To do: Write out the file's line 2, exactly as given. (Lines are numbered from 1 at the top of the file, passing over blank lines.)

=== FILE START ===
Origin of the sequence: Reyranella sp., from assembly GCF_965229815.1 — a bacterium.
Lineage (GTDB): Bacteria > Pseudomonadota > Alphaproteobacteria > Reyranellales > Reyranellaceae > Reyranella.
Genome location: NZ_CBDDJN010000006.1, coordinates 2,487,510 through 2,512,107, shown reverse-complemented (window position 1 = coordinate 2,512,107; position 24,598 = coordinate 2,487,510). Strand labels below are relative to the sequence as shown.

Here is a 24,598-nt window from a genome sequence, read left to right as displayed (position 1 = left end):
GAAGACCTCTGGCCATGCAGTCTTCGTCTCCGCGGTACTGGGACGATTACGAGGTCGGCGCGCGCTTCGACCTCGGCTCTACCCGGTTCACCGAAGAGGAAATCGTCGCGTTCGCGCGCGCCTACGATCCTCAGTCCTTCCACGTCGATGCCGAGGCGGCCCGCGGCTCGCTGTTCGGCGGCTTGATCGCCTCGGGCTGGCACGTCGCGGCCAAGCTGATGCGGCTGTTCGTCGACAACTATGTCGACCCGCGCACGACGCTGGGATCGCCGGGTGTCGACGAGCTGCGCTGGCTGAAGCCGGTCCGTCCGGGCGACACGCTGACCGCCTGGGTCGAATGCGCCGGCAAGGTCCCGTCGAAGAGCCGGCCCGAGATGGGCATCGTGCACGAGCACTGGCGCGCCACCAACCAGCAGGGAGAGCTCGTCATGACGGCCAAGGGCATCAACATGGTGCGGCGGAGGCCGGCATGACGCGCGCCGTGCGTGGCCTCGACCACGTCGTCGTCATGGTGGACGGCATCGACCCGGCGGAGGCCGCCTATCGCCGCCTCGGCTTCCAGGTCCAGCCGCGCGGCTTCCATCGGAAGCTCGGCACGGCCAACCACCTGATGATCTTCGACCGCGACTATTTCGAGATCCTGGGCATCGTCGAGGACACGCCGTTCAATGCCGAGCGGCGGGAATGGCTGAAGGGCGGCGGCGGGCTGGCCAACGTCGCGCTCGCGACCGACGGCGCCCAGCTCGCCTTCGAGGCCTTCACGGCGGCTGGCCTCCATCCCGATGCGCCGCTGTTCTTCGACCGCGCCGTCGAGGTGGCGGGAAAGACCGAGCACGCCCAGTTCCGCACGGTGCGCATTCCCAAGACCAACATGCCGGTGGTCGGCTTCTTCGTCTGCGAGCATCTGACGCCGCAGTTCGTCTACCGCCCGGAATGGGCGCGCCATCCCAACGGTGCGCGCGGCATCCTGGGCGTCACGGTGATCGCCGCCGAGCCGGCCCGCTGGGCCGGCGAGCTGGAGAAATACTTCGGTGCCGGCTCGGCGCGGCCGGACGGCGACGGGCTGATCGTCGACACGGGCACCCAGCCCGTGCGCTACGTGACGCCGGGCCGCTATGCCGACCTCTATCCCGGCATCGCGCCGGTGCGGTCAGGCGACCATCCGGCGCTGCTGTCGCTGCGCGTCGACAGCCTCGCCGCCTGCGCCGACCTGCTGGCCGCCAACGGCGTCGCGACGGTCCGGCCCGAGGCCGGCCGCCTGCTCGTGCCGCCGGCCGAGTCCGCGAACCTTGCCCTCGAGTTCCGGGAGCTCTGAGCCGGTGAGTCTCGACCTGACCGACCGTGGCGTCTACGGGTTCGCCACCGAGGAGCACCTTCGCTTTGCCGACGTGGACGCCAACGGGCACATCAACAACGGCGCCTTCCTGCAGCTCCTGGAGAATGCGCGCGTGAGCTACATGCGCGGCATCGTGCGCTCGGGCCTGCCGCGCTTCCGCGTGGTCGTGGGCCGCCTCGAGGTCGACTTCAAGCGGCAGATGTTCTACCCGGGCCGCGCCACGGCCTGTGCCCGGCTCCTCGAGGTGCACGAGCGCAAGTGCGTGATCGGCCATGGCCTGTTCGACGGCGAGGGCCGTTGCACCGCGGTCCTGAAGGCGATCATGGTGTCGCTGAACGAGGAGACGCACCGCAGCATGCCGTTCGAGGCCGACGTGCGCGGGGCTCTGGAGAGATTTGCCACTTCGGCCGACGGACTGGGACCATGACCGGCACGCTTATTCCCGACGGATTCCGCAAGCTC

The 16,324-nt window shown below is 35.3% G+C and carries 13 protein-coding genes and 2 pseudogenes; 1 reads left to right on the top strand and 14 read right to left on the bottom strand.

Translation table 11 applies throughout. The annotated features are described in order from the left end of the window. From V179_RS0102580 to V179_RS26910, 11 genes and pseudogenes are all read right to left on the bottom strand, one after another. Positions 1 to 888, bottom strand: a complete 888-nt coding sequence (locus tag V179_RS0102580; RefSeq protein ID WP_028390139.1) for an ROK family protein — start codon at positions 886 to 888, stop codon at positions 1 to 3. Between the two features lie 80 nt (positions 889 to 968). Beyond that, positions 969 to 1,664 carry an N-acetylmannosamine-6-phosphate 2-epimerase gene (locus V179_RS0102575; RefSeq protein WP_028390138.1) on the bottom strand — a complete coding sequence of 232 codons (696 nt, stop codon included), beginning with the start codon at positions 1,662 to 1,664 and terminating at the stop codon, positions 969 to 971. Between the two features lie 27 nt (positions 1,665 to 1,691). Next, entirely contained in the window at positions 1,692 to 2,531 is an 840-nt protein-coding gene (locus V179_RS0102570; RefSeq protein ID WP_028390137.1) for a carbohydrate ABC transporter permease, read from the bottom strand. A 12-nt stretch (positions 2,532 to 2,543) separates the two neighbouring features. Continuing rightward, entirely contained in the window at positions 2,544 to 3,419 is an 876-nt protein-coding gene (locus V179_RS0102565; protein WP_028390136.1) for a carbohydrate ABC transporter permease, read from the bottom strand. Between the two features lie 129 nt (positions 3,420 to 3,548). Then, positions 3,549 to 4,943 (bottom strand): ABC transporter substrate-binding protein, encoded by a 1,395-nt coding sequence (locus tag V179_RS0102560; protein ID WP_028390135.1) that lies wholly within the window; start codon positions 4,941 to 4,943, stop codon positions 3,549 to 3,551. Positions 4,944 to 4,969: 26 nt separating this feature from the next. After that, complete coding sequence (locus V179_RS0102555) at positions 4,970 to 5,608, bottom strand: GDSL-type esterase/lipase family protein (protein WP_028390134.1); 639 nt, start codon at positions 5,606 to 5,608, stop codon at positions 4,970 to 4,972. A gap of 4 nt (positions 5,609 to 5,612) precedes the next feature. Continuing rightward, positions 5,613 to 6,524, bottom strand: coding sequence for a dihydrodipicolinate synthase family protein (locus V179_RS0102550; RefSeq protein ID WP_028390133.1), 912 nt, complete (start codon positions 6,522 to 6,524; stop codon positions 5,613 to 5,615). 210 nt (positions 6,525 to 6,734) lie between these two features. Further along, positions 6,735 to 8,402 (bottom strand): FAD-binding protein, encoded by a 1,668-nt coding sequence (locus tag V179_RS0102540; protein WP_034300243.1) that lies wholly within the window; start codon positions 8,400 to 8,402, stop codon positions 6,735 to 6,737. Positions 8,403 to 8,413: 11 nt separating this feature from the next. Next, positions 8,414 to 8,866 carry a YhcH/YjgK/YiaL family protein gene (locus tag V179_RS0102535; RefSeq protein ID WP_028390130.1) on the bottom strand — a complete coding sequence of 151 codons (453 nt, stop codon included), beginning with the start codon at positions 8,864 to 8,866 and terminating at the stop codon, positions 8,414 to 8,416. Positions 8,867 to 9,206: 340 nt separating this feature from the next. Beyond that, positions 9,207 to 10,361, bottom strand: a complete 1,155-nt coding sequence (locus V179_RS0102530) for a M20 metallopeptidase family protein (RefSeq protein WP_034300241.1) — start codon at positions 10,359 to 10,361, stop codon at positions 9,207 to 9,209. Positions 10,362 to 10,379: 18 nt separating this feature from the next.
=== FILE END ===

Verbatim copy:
Lineage (GTDB): Bacteria > Pseudomonadota > Alphaproteobacteria > Reyranellales > Reyranellaceae > Reyranella.